This case serves as a cautionary tale to those considering using a trademark which provides an understandable message to consumers about an attribute of a product or service. Similarly, it serves as a reminder for brand owners and attorneys to consider whether, or to what extent a proposed term is descriptive, when assessing the risks of adopting a term as a trademark.
 

©2019 Katten Muchin Rosenman LLP

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About this Author

Karen Artz Ash, Intellectual Property Attorney, Katten Muchin
Partner

Designers, apparel manufacturers and other clothing businesses seek out Karen Artz Ash, national co-chair of Katten’s Intellectual Property department and co-head of the Trademarks and Trademark Litigation practice, because of her experience in all aspects of intellectual property, trademarks and copyrights.

Karen handles the structuring and administration of intellectual property, including establishing holding companies and trusts, and the creation, development, implementation and administration of licensing, servicing and manufacturing for companies worldwide....

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Jerry Jakubovic Intellectual Property Lawyer Katten Law Firm
Staff Attorney

Jerry Jakubovic concentrates his practice on intellectual property issues and transactions, with particular focus on trademark clearance, prosecution, maintenance and enforcement, both domestically and internationally. His work includes advising clients in relation to trademark applications, refusals, renewals, licensing and all aspects of trademark disputes, including infringement, opposition and invalidity actions in the United States and abroad. Jerry's experience extends to general licensing, privacy and brand protection matters, as well as researching and negotiating copyright disputes. An extremely passionate pro bono publico advocate, Jerry serves as a liaison to various organizations, such as those supporting entrepreneurs and microbusinesses in New York City, assisting with placement and operation, and frequently handles matters personally.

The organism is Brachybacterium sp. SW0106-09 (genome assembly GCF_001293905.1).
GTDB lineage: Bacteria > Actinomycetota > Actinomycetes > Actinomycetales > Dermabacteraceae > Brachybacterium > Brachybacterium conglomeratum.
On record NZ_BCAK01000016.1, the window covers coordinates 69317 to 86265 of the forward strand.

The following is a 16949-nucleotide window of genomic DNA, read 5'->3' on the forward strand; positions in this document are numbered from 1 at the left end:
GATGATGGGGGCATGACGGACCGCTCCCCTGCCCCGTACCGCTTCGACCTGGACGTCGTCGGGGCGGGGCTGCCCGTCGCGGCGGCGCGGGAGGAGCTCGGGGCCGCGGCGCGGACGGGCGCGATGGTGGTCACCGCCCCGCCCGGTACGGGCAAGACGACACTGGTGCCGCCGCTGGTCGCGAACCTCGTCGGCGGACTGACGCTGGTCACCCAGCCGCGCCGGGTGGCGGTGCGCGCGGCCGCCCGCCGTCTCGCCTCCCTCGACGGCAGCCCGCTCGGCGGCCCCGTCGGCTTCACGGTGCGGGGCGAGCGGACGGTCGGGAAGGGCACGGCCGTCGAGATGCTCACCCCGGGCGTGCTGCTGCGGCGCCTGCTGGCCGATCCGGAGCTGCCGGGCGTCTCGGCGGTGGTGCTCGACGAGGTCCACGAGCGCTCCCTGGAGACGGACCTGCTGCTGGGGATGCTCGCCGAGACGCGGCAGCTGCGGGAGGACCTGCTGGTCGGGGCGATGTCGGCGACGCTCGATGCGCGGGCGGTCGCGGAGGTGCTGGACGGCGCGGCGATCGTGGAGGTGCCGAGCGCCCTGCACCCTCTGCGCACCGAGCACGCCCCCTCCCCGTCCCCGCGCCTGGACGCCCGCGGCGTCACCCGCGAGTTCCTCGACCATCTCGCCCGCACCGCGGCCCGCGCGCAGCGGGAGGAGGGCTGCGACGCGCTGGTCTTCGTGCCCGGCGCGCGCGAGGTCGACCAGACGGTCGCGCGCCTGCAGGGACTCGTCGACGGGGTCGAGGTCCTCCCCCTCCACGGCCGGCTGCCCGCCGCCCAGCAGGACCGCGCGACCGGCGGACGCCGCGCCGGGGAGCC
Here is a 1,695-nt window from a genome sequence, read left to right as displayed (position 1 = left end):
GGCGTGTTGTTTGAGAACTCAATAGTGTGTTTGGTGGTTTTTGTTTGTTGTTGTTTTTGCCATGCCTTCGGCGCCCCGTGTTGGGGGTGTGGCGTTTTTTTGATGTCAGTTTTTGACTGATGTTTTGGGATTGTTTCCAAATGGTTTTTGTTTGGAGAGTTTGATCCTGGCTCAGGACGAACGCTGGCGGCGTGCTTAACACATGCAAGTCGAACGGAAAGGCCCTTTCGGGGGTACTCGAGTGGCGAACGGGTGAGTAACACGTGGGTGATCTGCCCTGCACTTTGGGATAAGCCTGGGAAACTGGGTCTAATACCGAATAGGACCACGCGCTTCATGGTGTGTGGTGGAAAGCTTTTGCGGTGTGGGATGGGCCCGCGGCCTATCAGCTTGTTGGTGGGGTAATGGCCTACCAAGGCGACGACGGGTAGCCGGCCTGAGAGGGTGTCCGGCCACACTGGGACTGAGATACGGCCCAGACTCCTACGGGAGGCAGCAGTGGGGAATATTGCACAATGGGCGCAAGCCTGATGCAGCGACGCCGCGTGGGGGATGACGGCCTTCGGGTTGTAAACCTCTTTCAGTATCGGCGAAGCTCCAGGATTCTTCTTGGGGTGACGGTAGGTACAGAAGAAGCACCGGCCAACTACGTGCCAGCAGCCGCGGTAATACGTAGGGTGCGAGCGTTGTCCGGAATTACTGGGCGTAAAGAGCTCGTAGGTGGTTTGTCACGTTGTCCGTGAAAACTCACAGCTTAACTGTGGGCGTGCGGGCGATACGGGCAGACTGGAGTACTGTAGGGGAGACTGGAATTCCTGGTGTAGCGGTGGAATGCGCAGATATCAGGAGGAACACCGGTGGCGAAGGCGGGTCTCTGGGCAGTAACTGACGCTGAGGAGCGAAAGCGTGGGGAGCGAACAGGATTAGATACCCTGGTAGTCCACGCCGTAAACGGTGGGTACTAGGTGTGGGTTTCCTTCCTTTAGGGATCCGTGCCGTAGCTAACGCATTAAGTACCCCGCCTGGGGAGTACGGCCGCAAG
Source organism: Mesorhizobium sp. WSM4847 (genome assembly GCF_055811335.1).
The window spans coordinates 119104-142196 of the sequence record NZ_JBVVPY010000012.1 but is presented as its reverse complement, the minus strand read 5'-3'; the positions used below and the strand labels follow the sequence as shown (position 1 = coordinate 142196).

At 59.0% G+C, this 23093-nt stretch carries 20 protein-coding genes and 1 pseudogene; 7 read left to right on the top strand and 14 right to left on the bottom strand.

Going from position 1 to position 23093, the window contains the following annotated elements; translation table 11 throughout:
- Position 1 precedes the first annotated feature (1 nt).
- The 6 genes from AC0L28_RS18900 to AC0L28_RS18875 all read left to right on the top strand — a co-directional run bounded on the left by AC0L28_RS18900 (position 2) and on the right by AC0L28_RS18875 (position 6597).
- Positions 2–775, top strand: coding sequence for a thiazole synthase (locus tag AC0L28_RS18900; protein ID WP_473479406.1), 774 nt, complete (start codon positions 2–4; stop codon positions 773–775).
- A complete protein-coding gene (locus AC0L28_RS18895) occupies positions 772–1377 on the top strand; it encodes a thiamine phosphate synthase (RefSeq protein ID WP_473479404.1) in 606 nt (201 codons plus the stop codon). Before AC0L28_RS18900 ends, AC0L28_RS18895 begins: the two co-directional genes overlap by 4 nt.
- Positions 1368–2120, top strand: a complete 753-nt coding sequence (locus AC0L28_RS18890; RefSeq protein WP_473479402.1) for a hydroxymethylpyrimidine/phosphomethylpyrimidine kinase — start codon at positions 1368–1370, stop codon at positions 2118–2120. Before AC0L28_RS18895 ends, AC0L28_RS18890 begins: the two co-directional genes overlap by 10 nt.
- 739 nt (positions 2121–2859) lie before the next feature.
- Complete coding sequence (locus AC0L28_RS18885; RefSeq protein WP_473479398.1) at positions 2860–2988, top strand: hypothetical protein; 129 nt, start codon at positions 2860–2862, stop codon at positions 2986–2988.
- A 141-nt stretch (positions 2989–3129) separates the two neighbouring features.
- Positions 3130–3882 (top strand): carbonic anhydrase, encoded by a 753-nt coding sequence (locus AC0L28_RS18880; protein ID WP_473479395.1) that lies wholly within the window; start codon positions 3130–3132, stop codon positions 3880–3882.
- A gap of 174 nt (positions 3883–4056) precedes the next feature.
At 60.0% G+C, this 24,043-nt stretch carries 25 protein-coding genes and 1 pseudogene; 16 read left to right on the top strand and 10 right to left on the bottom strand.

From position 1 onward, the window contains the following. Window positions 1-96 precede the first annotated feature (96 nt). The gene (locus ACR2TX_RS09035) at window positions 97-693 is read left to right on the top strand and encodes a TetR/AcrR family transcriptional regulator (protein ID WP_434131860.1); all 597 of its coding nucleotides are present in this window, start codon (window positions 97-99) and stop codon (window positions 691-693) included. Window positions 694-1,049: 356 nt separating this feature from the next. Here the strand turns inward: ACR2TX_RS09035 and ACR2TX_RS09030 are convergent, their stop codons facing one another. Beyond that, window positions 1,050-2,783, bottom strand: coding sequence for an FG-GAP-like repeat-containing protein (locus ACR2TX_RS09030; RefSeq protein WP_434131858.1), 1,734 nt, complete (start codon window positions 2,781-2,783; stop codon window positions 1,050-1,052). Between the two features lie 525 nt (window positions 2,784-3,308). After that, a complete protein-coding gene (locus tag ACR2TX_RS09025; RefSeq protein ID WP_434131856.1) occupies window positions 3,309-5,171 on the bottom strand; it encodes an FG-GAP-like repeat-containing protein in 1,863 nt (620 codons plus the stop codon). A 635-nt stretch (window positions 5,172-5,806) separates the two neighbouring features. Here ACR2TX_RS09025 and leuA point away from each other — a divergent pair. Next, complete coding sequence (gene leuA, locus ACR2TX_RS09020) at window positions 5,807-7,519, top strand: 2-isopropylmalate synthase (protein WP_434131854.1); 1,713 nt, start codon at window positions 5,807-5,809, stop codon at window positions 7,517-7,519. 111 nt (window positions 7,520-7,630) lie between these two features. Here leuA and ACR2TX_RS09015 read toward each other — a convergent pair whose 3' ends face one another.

Prior to joining the firm, Jerry had gained experience in intellectual property and licensing issues by working as a legal intern throughout law school at boutique law firms concentrating in intellectual property and licensing matters. Jerry primarily worked for clients in the global fashion and financial services industries. Jerry also worked as a corporate paralegal before entering law school, where he was involved in complex commercial transactions.

Jerry received his JD from New York Law School, where as an Innovation Center associate, he earned a certificate in Intellectual Property Law, which awards students who have focused considerable time and energy on vanguard issues in trademark, copyright and patent law, and was also a member of the Media, Entertainment, & Fashion Law Association as well as the International Law Society.

As an undergraduate, Jerry attended Tulane University in New Orleans, where he majored in Philosophy: Law, Morality & Society, and served as a debate team coach for local disadvantaged youth.